It has been about a year since life changed drastically because of the Covid-19 pandemic, and although strides have been made with knowledge about how to fight the coronavirus and vaccinations to prevent its spread, Vermont Catholics cannot let these developments or pandemic fatigue cause them to let down their guard and stop following guidance to wear a mask, maintain social distance and continue proper hand-washing procedures.

That’s the message from a Vermont deacon who is a member of the International Association of Catholic Bioethicists and the National Catholic Bioethics Center and from the Diocese of Burlington’s director of worship.

“Even as people are being vaccinated, others are still contracting the disease. Public health officials continue to urge people to continue to wear masks and maintain social distances, to

wash their hands frequently, especially after touching surfaces likely to have been touched by others,” said Deacon Pete Gummere, who is certified in Catholic healthcare ethics by the National Catholic Bioethics Center and is a clergy member of the Catholic Medical Association.

“The risk of transmission will remain elevated for some time.”

And according to Director of Worship Josh Perry, individual choices that one makes to follow or disregard guidance have a ripple-effect on church communities, in either a positive or negative way. “So even as the vaccine becomes more widely distributed in the coming weeks and months, it’s important to keep the mask-wearing, hand-washing (which is really a good idea with or without a pandemic) and physical distancing up,” he said. “Approaching this virus from multiple angles of mitigation will help us overcome it more quickly.”

Parishes in the Diocese are following protocols for the public celebration of sacraments, and the Diocese will issue guidance and recommendations when it comes to upcoming celebrations – for Lent and Easter, for example — but the overall guidelines for celebrating liturgy remain unchanged and center around mask-wearing, physical distancing and hand-sanitizing.

“Despite the strong feelings that people have about the protocols in general, the Catholic Church in Vermont has received the protocols from the bishop rather openly,” Perry said. “When we first re-opened in June, I think there was a sense of relief and gratitude that our churches were once again available for public celebrations of liturgy. We tweaked the protocols and opened things a little bit more later in the summer.”

Many questions and suggestions came to the Bishop’s Office and the Office of Worship about how best to implement the protocols. “As we progressed in the fall, we realized that these protocols have kept our churches open for worship. In March, no one could imagine that in early 2021, we would still be dealing with this as much as we are. But the Church is indeed pulling through it,” Perry said.

Addressing questions about vaccination, Deacon Gummere prefaced his answers saying his comments are “fully consistent” with the teaching of the Catholic Church, specifically the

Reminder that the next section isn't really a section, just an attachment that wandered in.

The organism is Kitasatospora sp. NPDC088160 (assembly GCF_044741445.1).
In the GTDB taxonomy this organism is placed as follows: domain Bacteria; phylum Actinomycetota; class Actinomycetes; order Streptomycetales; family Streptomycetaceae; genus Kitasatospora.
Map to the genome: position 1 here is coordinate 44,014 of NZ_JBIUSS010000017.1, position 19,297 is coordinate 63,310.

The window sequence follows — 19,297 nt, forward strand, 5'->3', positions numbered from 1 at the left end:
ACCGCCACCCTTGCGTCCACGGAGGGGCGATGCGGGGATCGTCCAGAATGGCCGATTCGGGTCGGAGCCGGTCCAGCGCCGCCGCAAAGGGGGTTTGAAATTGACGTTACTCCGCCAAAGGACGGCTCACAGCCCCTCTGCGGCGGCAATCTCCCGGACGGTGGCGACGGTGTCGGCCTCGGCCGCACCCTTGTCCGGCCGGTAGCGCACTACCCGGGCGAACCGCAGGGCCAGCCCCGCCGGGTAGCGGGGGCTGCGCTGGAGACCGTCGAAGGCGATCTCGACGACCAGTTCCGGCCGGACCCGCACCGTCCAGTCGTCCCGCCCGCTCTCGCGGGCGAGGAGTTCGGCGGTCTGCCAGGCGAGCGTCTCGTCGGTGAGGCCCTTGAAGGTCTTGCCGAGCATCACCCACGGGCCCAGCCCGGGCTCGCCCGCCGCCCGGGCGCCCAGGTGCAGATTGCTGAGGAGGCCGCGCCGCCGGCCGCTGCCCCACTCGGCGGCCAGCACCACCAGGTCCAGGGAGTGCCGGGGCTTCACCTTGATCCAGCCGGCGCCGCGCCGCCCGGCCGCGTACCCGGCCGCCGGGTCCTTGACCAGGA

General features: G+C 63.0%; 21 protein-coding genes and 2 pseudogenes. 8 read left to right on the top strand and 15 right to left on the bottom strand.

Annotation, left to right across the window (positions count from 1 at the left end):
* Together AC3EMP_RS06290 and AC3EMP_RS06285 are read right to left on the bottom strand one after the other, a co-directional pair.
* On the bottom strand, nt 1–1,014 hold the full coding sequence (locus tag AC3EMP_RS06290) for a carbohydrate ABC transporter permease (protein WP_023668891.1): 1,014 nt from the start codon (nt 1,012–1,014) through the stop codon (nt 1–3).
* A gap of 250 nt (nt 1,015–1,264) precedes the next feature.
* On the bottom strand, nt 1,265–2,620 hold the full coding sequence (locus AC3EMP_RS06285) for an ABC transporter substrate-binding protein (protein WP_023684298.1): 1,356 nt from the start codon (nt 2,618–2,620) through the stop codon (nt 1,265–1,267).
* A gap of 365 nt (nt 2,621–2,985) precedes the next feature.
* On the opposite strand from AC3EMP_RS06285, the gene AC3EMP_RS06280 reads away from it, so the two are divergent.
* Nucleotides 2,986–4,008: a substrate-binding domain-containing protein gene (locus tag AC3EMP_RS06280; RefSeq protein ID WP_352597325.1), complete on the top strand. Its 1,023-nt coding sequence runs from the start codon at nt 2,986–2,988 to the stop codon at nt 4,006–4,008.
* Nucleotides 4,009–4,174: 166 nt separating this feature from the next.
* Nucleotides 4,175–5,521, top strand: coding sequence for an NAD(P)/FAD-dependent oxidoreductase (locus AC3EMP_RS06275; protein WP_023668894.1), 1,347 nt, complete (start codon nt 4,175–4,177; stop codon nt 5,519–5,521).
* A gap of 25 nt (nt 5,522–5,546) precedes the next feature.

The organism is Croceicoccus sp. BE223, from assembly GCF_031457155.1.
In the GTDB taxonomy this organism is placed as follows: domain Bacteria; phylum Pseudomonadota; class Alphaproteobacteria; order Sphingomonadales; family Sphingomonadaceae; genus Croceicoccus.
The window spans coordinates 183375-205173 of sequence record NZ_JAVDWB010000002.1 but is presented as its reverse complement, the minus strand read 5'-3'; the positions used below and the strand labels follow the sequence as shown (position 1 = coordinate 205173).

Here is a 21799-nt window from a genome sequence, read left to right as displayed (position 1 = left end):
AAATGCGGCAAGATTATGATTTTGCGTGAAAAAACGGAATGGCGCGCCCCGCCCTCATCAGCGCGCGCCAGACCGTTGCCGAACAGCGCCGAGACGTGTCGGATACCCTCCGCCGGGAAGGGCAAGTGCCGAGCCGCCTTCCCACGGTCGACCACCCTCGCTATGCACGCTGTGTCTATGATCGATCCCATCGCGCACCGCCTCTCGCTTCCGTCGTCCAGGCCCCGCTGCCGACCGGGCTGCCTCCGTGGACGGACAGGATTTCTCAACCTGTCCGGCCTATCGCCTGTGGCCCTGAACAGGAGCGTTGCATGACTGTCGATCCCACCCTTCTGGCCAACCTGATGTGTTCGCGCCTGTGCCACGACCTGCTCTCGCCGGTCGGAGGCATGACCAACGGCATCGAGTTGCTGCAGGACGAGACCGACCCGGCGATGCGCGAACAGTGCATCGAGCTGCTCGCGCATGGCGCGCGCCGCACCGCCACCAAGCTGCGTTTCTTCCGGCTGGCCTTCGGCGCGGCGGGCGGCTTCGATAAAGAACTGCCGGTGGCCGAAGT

U.S. Conference of Catholic Bishops and the bishop of Burlington.

There is no absolute Church teaching for or against vaccination to protect against Covid-19. It is a personal choice that should be based on moral principles, which he noted, include the Fifth Commandment and the law of love — or charity — that “tells us to take good care of our own health and that of our neighbor.”

He noted that a moral question does arise in connection with the fact that both of the vaccines licensed in the United States (Pfizer and Moderna) were developed in the laboratory using cells derived from a long-established line of embryonic stem cells obtained through abortion, though, he pointed out, the production of these vaccines is done without further or on-going reliance on tissues derived from abortion.

“Therefore, because of the need to care for our own health and that of others (Fifth Commandment and law of love) and because we do not join in the intention of abortion, the bishops have instructed that we may receive the vaccines,” said Deacon Gummere, who has served as an adjunct faculty member at the Pontifical College Josephinum  where he taught Medical Morality for Deacons and Moral Theology for Deacons and who consults within the Diocese of Burlington on matters of bioethics. “The preferred vaccines are those with a less direct connection with abortion (i.e. Pfizer or Moderna), provided that no vaccine that is free of any connection is available.”

As the world — and the people of the Diocese of Burlington — continue to deal with the pandemic, Perry urged everyone to continue to have patience and charity with pastors, parish staff and parish volunteers such as the ushers who are encouraging them to sanitize their hands as they enter the church.

“These protocols are tiresome. There’s no doubt about that. But they are important. They have allowed our churches to remain open despite the increase in cases in Vermont this fall and winter,” he said. “The health department, of course, urges vigilance in watching out for symptoms and to get tested if people feel it’s necessary, but they’ve determined that the protocols in place do reduce the possibility of wide-spread transmission.”

—Originally published in the Spring 2021 issue of Vermont Catholic magazine.

 

 

 

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